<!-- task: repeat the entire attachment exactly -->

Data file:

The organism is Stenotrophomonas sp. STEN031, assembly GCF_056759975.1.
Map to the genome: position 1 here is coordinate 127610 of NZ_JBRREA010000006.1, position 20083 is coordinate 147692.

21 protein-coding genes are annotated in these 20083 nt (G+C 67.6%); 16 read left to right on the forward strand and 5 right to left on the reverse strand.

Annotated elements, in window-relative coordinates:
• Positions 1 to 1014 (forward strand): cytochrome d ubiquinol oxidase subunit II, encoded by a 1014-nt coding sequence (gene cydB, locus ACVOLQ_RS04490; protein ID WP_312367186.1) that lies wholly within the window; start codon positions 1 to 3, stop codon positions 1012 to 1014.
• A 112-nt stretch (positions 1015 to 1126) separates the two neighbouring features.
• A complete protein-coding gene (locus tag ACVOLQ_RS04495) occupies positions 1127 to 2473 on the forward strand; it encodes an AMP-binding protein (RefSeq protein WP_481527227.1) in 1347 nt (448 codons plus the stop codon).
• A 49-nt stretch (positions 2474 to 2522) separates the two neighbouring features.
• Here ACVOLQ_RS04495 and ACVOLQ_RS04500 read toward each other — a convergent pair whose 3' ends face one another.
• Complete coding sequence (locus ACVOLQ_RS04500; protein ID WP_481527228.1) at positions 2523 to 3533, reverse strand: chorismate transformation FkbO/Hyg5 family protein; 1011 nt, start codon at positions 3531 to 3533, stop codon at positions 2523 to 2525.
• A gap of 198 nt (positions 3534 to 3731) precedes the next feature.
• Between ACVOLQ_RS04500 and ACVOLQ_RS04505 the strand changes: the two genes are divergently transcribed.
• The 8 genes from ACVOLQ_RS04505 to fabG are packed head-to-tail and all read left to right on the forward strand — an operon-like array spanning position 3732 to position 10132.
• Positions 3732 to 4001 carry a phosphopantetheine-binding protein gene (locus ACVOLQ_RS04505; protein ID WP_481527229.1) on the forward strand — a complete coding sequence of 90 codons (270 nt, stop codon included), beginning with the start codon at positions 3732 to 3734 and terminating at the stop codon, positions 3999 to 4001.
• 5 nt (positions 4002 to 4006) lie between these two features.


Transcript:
The organism is Stenotrophomonas sp. STEN031, assembly GCF_056759975.1.
Map to the genome: position 1 here is coordinate 127610 of NZ_JBRREA010000006.1, position 20083 is coordinate 147692.

21 protein-coding genes are annotated in these 20083 nt (G+C 67.6%); 16 read left to right on the forward strand and 5 right to left on the reverse strand.

Annotated elements, in window-relative coordinates:
• Positions 1 to 1014 (forward strand): cytochrome d ubiquinol oxidase subunit II, encoded by a 1014-nt coding sequence (gene cydB, locus ACVOLQ_RS04490; protein ID WP_312367186.1) that lies wholly within the window; start codon positions 1 to 3, stop codon positions 1012 to 1014.
• A 112-nt stretch (positions 1015 to 1126) separates the two neighbouring features.
• A complete protein-coding gene (locus tag ACVOLQ_RS04495) occupies positions 1127 to 2473 on the forward strand; it encodes an AMP-binding protein (RefSeq protein WP_481527227.1) in 1347 nt (448 codons plus the stop codon).
• A 49-nt stretch (positions 2474 to 2522) separates the two neighbouring features.
• Here ACVOLQ_RS04495 and ACVOLQ_RS04500 read toward each other — a convergent pair whose 3' ends face one another.
• Complete coding sequence (locus ACVOLQ_RS04500; protein ID WP_481527228.1) at positions 2523 to 3533, reverse strand: chorismate transformation FkbO/Hyg5 family protein; 1011 nt, start codon at positions 3531 to 3533, stop codon at positions 2523 to 2525.
• A gap of 198 nt (positions 3534 to 3731) precedes the next feature.
• Between ACVOLQ_RS04500 and ACVOLQ_RS04505 the strand changes: the two genes are divergently transcribed.
• The 8 genes from ACVOLQ_RS04505 to fabG are packed head-to-tail and all read left to right on the forward strand — an operon-like array spanning position 3732 to position 10132.
• Positions 3732 to 4001 carry a phosphopantetheine-binding protein gene (locus ACVOLQ_RS04505; protein ID WP_481527229.1) on the forward strand — a complete coding sequence of 90 codons (270 nt, stop codon included), beginning with the start codon at positions 3732 to 3734 and terminating at the stop codon, positions 3999 to 4001.
• 5 nt (positions 4002 to 4006) lie between these two features.